Leukemia (Leukaemia) is a cancer of the blood cells. It is the most common type of blood cancer and affects 10 times as many adults as children. Most people diagnosed with leukemia are over 50 years old. No one knows why some people develop leukemia and others do not. However, scientists have identified some risk factors for the disease. Most people who have known risk factors do not get leukemia, while many who do get the disease have none of these risk factors. During the early stages of leukemia, there may be no symptoms. Many of the symptoms of leukemia don't become apparent until a large number of normal blood cells are crowded out by leukemia cells.
Scientists at St. Jude Children's Research Hospital are investigating the inherited genetics of childhood leukemia and how particular gene variations can affect treatment outcomes. The research showed that an inherited variation in the GATA3 gene strongly influences early response to chemotherapy and is linked to relapse in children with acute lymphoblastic leukemia (ALL).
Personalized cancer treatments are no longer just options of the future. In the past few years, researchers have made significant progress in 'teaching' the body's immune T cells to recognize and kill specific cancer cells, and human clinical trials have shown that this approach can successfully eliminate tumors
A Singapore team led by clinician-scientists and researchers from the National Cancer Centre Singapore (NCCS) discovered a genetic link to better predict treatment response for relapsed/refractory patients with natural- killer T-cell lymphoma (NKTCL), a highly aggressive form of blood cancer.
A combination regimen of venetoclax and azacitidine was safe and improved overall survival (OS) over azacitidine alone in certain patients with acute myeloid leukemia (AML), according to the Phase III VIALE-A trial led by The University of Texas MD Anderson Cancer Center.
A pre-clinical study led by scientists at Cincinnati Children's demonstrates that in mice the drug barasertib reverses the activation of fibroblasts that cause dangerous scar tissue to build up in the lungs of people with idiopathic pulmonary fibrosis (IPF).
Just one in 2,000 bone marrow cells are hematopoietic stem cells (HSC), but these are the source of the ten billion blood cells humans make every day.
CAR-T cell therapy, which attacks cancer cells using a person's reprogrammed immune cells, has been used to treat Hodgkin lymphoma with remarkable success for the first time, according to the results of an early phase clinical trial led by researchers at UNC Lineberger Comprehensive Cancer Center and Baylor College of Medicine in Houston.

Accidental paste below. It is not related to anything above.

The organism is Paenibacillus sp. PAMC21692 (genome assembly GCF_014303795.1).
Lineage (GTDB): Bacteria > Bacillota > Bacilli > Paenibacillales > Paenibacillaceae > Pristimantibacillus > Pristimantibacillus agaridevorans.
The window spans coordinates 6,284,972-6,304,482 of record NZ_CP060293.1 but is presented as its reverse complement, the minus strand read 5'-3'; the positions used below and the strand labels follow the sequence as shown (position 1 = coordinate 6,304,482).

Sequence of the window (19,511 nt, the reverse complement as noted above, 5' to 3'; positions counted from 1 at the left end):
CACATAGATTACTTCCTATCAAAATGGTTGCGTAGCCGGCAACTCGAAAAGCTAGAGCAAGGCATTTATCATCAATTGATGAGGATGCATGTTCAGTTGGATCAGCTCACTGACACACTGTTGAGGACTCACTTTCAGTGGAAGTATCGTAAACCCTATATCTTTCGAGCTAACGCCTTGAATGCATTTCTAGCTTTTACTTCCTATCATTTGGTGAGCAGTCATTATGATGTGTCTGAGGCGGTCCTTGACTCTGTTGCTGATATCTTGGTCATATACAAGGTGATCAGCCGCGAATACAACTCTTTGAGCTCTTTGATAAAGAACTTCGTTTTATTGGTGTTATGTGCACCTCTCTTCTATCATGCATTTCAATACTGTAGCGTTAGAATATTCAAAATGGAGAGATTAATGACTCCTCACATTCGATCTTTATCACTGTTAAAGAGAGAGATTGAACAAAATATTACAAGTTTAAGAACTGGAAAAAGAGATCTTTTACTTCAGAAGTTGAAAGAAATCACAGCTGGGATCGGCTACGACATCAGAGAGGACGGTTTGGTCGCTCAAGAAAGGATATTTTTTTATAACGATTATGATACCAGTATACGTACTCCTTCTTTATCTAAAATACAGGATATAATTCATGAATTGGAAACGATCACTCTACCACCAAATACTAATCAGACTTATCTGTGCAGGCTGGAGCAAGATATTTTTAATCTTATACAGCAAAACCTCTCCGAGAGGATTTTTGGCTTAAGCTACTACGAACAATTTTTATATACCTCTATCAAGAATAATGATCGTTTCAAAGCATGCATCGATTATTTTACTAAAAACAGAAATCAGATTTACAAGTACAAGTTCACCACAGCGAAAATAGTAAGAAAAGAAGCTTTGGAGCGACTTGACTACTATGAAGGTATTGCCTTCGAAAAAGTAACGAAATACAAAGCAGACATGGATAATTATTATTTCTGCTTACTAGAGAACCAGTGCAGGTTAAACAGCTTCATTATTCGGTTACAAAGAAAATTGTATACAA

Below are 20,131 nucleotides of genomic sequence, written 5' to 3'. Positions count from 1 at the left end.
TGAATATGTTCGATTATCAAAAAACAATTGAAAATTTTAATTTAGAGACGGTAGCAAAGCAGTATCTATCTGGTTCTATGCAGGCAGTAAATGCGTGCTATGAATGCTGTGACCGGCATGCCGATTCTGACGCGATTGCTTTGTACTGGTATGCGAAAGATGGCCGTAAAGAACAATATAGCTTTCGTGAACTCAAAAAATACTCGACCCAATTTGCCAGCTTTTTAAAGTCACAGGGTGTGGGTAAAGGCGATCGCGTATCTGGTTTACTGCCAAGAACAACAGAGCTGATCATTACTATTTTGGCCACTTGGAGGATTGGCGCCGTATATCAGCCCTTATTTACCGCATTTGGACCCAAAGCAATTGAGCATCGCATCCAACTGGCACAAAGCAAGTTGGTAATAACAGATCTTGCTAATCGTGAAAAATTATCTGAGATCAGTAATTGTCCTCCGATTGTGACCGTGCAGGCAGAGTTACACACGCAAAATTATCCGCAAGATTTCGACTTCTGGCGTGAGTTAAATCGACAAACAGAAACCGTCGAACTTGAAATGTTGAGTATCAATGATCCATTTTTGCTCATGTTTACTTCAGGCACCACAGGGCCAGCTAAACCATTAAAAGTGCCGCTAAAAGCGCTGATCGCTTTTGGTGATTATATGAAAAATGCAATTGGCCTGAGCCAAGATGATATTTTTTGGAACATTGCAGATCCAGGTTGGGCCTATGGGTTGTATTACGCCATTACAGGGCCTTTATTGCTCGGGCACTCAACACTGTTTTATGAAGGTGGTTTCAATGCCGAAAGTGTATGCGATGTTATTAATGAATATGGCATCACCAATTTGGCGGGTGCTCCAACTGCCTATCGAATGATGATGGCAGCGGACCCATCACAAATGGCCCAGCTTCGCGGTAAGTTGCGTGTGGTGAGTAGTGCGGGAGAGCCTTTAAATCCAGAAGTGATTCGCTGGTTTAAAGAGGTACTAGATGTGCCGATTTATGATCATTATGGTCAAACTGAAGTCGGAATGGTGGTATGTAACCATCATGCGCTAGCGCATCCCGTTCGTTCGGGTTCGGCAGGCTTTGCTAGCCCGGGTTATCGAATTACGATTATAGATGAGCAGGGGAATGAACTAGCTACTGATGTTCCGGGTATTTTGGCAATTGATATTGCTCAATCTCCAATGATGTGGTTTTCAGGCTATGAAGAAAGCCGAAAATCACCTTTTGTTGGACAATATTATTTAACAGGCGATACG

Some of the most promising advances in cancer treatment have centered on immunotherapies that rev up a patient's immune system to attack cancer.
In order for cancer to form in the human body, normal cells must acquire multiple mutations before they develop toward the disease. It was previously believed that these mutations acted in concert in the progression of cancer.
The Josep Carreras Leukaemia Research Institute, a public centre pertaining to the Generalitat de Catalunya's (Government of Catalonia) CERCA network, has created the OneChain Immunotherapeutics spin-off, the aim of which is to develop new immuno-oncological therapeutic tools with various preclinical candidates, based on CAR-T technology for different tumors, such as cortical T-cell acute lymphoblastic leukemia (coT-ALL), a rare subtype of leukemia that mainly affects children, and which has a poor prognosis.
Rare inherited mutations in the body's master regulator of the DNA repair system – the TP53 gene – can leave people at a higher risk of developing multiple types of cancer over the course of their lives.
Chronic lymphocytic leukemia (CLL) is the most common leukemia in adults. One in four new leukemia cases are CLL.
An adenovirus infection can be potentially life-threatening, especially for children after a stem cell transplant.
Myelodysplastic/myeloproliferative neoplasms (MDS/MPN) is a group of rare malignancies with overlapping features from myelodysplastic syndromes (MDS) and myeloproliferative neoplasms (MPN), that include a variety of diseases depending on their phenotype (hematological and morphological characteristics).
A method known as CAR-T therapy has been used successfully in patients with blood cancers such as lymphoma and leukemia.
Scientists at the Sloan Kettering Institute have found that increased activity of a normal metabolic enzyme can lead to cancer.
CAR T cell therapy is a new and, in some cases, highly effective form of immunotherapy to treat certain types of cancer of the blood and lymph system.
AZoLifeSciences speaks to Professor David J. Rawlings from the Seattle children's hospital about recent developments in engineered T cells for type 1 diabetes.
Using induced pluripotent stem cells (iPSCs) and deleting a key gene, researchers at University of California San Diego School of Medicine have created natural killer cells -- a type of immune cell -- with measurably stronger activity against a form of leukemia, both in vivo and in vitro.
Acute myeloid leukemia (AML) is one of the most common forms of blood cancer among adults and is associated with a low survival rate, and leads to the inhibition of normal blood formation.